Ah, Virgilia (also spelled “Vergilia”), the wife of Martius in Coriolanus. What to say of her?
Well, let’s start by saying that Martius isn’t kidding when he calls her “My gracious silence” (II.i.171).
Virgilia has but 26 speeches in the entire play for a total of 34 lines…so most of her speeches are short (compare to Volumnia – 57 speeches, but with 305 total lines). Only four of them are to her husband (or even in his presence), and all of those are post-banishment–one on his way out of town, the final three during their meeting in the Volscian camp.
Now, some of the early (i.e. pre-Plutarch) accounts actually have as her name Volumnia (Martius’ mother’s name in the play–whose name in those accounts is Veturia). Back when we were discussing Shakespeare’s sources for the play, we noted North’s translation of Plutarch’s Lives as being the principle one; we noted at the time that it seemed that Shakespeare expanded the wife/mother’s roles in the play. I also mentioned the speculation that Shakespeare filched a bit from Livy (it seems that Menenius’ “body” analogy comes from there). But, wait, there’s more.
We know Livy used the Volumnia/Veturia pairing for the wife/mother, rather than Plutarch’s Virgilia/Volumnia. Let’s say for argument’s sake, that Shakespeare had read Livy in translation and thus knew of those names. While he may have just stolen wholesale from Plutarch, what if Shakespeare actually chose to use the Plutarch names rather than the Livy? What would be the rationale behind that?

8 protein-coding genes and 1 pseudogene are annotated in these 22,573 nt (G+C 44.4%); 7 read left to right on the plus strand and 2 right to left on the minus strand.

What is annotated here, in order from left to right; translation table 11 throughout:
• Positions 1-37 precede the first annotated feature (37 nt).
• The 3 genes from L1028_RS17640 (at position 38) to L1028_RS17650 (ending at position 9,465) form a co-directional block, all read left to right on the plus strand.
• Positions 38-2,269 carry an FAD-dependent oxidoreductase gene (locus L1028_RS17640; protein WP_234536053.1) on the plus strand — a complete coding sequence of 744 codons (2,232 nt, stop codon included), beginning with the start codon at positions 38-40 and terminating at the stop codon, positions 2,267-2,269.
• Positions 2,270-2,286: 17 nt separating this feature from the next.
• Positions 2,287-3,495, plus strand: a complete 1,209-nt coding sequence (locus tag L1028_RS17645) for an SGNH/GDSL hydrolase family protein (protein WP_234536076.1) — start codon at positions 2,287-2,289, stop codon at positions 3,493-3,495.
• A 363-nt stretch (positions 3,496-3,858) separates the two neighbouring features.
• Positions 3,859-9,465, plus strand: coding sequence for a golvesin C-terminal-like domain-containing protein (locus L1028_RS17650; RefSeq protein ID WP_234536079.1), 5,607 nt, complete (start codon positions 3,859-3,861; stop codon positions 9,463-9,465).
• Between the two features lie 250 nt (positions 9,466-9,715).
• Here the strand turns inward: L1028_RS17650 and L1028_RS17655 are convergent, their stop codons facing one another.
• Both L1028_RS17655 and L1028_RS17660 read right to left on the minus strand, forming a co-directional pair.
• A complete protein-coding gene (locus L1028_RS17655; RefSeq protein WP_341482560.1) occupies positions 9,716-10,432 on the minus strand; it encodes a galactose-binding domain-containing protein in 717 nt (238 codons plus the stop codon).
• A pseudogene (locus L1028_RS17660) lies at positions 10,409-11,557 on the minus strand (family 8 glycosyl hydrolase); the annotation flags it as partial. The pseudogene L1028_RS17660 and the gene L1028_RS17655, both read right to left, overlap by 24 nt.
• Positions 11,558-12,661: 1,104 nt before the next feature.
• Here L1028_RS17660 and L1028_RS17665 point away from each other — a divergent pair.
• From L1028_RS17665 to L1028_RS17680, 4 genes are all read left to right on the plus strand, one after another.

The name “Virgilia” most see as a feminizing of the Roman poet, Virgil, supposedly with a translated meaning “flourishing” or “strong” …at least according to some of the baby-naming sites on the internet. Depending on how one plays Virgilia’s refusal to accompany Volumnia and Valeria in Act One, Scene Three, one might see her strength; her later appearances in Act Four, Scene Two (when she and Volumnia accost the tribunes) and Act Five, Scene Three (in the Volscian camp) could support this strong aspect as well. But other baby-naming sites have “virgil” meaning “staff-bearer.” OK, so one that bears a staff. What’s a staff? (oh, get your minds out of the gutter…we’ll hit bawdy in the weeks to come). Well, our ol’ friends at the Oxford English Dictionary give us some interesting choices: a walking stick, a crutch, a shepherd’s crook, and a weapon (“staff, n.I.1.a,c,d and 2., respectively” OED Online. Oxford University Press, March 2017). Does this wife in Coriolanus seem to bear any of those? For herself, or for her husband? Is she (along with Volumnia) able to “shepherd” Martius to suing for peace?
I’m not sure. But I do find it interesting…